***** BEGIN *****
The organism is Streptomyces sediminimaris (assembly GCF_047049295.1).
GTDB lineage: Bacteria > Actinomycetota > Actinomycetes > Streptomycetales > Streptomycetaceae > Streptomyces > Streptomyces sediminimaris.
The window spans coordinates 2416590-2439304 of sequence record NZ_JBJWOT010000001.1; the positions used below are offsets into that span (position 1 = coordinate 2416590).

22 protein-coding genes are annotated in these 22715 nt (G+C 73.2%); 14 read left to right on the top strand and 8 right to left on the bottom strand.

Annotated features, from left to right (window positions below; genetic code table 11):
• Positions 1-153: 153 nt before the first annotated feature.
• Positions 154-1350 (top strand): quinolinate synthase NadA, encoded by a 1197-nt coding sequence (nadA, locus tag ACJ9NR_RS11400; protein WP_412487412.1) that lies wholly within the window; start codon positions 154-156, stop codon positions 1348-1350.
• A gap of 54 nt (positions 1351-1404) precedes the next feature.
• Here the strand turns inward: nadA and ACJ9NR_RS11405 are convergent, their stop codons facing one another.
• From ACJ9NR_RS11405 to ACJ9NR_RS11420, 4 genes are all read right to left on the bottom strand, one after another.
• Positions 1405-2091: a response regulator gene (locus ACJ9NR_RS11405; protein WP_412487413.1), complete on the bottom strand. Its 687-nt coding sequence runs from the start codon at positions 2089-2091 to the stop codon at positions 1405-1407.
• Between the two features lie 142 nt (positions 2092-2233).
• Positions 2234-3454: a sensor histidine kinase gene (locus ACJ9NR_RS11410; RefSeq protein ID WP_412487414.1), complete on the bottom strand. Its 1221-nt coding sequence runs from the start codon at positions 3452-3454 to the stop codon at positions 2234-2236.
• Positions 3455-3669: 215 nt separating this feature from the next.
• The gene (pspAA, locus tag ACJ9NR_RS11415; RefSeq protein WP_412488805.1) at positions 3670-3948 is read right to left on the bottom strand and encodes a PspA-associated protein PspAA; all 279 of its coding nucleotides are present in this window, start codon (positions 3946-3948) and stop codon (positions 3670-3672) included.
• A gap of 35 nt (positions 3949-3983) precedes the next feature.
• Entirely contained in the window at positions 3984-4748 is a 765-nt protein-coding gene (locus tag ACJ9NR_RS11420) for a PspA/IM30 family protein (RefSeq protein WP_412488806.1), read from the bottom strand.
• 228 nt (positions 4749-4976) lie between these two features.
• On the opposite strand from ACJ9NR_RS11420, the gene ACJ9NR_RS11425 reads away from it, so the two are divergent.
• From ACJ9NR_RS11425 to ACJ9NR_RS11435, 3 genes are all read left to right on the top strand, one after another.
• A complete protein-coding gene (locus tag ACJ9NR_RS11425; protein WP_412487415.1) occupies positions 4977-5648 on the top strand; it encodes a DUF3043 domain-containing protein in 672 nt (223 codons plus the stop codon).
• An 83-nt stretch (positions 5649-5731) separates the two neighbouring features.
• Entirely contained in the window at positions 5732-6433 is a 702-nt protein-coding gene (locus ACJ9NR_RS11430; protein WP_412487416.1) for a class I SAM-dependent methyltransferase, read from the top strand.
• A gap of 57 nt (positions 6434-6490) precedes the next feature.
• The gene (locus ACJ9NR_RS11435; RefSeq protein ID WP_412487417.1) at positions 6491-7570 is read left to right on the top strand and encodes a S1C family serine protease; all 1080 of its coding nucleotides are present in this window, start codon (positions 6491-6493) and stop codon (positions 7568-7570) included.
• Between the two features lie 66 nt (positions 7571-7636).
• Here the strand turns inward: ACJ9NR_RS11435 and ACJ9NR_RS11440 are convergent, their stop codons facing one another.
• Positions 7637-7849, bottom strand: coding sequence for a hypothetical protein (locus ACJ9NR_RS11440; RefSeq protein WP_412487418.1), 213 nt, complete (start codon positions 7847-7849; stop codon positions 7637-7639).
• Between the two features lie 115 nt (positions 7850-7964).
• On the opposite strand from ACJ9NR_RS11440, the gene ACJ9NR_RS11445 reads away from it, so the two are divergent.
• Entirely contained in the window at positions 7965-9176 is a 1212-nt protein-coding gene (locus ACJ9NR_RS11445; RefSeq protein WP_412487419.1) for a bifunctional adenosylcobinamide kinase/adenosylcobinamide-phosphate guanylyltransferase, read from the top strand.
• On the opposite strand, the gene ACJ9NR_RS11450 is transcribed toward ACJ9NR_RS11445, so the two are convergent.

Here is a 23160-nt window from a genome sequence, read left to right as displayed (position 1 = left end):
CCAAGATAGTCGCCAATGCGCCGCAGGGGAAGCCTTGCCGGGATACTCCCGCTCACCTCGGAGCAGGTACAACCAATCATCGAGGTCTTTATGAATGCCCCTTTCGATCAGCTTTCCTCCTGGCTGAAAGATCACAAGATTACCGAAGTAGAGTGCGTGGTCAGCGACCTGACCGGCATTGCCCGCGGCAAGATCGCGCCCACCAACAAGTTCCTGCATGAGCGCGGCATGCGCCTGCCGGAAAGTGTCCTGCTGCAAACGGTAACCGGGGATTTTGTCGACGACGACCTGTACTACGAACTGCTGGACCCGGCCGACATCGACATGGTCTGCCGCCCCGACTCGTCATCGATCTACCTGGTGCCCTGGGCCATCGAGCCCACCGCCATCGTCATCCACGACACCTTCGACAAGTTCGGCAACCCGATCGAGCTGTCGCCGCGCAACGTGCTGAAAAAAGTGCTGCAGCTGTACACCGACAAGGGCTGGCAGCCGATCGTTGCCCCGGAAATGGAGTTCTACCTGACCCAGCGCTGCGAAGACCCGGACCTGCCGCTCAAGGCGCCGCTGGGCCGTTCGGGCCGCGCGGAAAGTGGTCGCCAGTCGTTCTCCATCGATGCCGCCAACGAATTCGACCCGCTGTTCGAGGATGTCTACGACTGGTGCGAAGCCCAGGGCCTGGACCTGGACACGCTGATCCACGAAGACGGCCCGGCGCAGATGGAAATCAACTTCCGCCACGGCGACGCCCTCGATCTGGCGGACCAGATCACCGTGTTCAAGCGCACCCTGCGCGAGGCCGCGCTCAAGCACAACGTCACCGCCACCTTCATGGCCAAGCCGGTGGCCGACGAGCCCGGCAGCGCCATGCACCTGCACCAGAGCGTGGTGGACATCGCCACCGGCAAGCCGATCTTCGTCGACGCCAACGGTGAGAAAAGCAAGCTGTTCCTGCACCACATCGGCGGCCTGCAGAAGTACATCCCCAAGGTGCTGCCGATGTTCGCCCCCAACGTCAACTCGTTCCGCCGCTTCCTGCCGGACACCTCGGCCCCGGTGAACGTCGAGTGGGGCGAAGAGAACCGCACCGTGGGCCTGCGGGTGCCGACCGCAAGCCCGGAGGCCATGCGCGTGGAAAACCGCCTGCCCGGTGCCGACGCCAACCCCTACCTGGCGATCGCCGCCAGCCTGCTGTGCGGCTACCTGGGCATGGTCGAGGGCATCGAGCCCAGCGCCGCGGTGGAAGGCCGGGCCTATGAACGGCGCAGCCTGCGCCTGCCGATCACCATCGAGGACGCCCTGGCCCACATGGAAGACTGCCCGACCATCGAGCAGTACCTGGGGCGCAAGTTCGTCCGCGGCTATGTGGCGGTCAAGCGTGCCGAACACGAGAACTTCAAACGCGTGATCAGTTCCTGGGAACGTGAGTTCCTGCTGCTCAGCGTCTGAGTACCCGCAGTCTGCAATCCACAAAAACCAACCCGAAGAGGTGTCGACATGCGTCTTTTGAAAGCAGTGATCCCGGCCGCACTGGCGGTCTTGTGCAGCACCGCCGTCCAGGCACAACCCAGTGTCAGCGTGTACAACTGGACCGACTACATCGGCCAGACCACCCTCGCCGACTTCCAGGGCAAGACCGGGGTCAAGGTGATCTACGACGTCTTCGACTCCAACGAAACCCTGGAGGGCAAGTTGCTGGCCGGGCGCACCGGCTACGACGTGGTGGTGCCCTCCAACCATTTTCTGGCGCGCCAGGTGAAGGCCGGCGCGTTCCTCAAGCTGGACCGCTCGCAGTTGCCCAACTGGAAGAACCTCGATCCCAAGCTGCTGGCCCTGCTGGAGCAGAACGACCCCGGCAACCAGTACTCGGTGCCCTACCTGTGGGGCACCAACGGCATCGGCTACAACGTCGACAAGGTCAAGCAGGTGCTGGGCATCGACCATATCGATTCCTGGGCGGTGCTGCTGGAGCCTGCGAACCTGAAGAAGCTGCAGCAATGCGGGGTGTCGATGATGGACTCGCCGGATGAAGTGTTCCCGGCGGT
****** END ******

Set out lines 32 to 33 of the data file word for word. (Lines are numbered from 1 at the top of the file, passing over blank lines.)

• On the opposite strand, the gene ACJ9NR_RS11450 is transcribed toward ACJ9NR_RS11445, so the two are convergent.

Here is a 23160-nt window from a genome sequence, read left to right as displayed (position 1 = left end):